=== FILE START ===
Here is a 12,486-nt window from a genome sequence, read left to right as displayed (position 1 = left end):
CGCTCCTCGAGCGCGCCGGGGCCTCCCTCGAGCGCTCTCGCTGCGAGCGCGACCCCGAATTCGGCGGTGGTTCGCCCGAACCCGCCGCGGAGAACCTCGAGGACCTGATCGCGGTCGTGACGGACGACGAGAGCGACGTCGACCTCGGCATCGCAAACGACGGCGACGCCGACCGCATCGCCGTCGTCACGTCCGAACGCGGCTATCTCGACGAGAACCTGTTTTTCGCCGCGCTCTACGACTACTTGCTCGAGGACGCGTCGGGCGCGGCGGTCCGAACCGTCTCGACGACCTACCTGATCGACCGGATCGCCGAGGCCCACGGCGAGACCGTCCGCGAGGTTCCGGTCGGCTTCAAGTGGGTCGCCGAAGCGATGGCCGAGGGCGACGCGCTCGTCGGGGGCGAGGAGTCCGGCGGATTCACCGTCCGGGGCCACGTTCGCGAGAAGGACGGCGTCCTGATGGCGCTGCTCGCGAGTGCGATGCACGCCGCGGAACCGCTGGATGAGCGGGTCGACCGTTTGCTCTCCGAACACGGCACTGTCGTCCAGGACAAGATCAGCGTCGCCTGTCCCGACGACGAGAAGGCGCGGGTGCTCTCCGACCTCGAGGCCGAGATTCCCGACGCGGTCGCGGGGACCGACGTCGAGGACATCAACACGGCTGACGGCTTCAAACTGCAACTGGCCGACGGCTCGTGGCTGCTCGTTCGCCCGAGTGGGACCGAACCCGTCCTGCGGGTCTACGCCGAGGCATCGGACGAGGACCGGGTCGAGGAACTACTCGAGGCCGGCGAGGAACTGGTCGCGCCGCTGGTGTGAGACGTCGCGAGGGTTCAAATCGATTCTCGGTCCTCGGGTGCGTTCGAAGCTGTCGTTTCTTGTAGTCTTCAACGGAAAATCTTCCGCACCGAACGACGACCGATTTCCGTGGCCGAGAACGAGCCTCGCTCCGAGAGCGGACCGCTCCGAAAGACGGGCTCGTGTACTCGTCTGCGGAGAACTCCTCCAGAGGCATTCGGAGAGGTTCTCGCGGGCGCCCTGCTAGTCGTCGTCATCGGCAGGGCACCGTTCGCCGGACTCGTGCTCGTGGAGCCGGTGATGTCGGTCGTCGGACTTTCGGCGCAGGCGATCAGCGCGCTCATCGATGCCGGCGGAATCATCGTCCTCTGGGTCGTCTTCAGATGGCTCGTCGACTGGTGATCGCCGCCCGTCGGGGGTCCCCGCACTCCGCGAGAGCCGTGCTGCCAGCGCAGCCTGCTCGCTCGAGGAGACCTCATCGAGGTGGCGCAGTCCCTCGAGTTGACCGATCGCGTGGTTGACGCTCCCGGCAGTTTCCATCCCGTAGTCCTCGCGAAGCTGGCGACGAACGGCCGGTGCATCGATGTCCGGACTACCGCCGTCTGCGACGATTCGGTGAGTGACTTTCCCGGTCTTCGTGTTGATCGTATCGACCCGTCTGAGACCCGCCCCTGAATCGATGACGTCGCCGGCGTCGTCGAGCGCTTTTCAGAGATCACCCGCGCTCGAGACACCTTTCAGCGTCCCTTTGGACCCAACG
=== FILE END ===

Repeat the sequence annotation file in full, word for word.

Here is a 12,486-nt window from a genome sequence, read left to right as displayed (position 1 = left end):
CGCTCCTCGAGCGCGCCGGGGCCTCCCTCGAGCGCTCTCGCTGCGAGCGCGACCCCGAATTCGGCGGTGGTTCGCCCGAACCCGCCGCGGAGAACCTCGAGGACCTGATCGCGGTCGTGACGGACGACGAGAGCGACGTCGACCTCGGCATCGCAAACGACGGCGACGCCGACCGCATCGCCGTCGTCACGTCCGAACGCGGCTATCTCGACGAGAACCTGTTTTTCGCCGCGCTCTACGACTACTTGCTCGAGGACGCGTCGGGCGCGGCGGTCCGAACCGTCTCGACGACCTACCTGATCGACCGGATCGCCGAGGCCCACGGCGAGACCGTCCGCGAGGTTCCGGTCGGCTTCAAGTGGGTCGCCGAAGCGATGGCCGAGGGCGACGCGCTCGTCGGGGGCGAGGAGTCCGGCGGATTCACCGTCCGGGGCCACGTTCGCGAGAAGGACGGCGTCCTGATGGCGCTGCTCGCGAGTGCGATGCACGCCGCGGAACCGCTGGATGAGCGGGTCGACCGTTTGCTCTCCGAACACGGCACTGTCGTCCAGGACAAGATCAGCGTCGCCTGTCCCGACGACGAGAAGGCGCGGGTGCTCTCCGACCTCGAGGCCGAGATTCCCGACGCGGTCGCGGGGACCGACGTCGAGGACATCAACACGGCTGACGGCTTCAAACTGCAACTGGCCGACGGCTCGTGGCTGCTCGTTCGCCCGAGTGGGACCGAACCCGTCCTGCGGGTCTACGCCGAGGCATCGGACGAGGACCGGGTCGAGGAACTACTCGAGGCCGGCGAGGAACTGGTCGCGCCGCTGGTGTGAGACGTCGCGAGGGTTCAAATCGATTCTCGGTCCTCGGGTGCGTTCGAAGCTGTCGTTTCTTGTAGTCTTCAACGGAAAATCTTCCGCACCGAACGACGACCGATTTCCGTGGCCGAGAACGAGCCTCGCTCCGAGAGCGGACCGCTCCGAAAGACGGGCTCGTGTACTCGTCTGCGGAGAACTCCTCCAGAGGCATTCGGAGAGGTTCTCGCGGGCGCCCTGCTAGTCGTCGTCATCGGCAGGGCACCGTTCGCCGGACTCGTGCTCGTGGAGCCGGTGATGTCGGTCGTCGGACTTTCGGCGCAGGCGATCAGCGCGCTCATCGATGCCGGCGGAATCATCGTCCTCTGGGTCGTCTTCAGATGGCTCGTCGACTGGTGATCGCCGCCCGTCGGGGGTCCCCGCACTCCGCGAGAGCCGTGCTGCCAGCGCAGCCTGCTCGCTCGAGGAGACCTCATCGAGGTGGCGCAGTCCCTCGAGTTGACCGATCGCGTGGTTGACGCTCCCGGCAGTTTCCATCCCGTAGTCCTCGCGAAGCTGGCGACGAACGGCCGGTGCATCGATGTCCGGACTACCGCCGTCTGCGACGATTCGGTGAGTGACTTTCCCGGTCTTCGTGTTGATCGTATCGACCCGTCTGAGACCCGCCCCTGAATCGATGACGTCGCCGGCGTCGTCGAGCGCTTTTCAGAGATCACCCGCGCTCGAGACACCTTTCAGCGTCCCTTTGGACCCAACG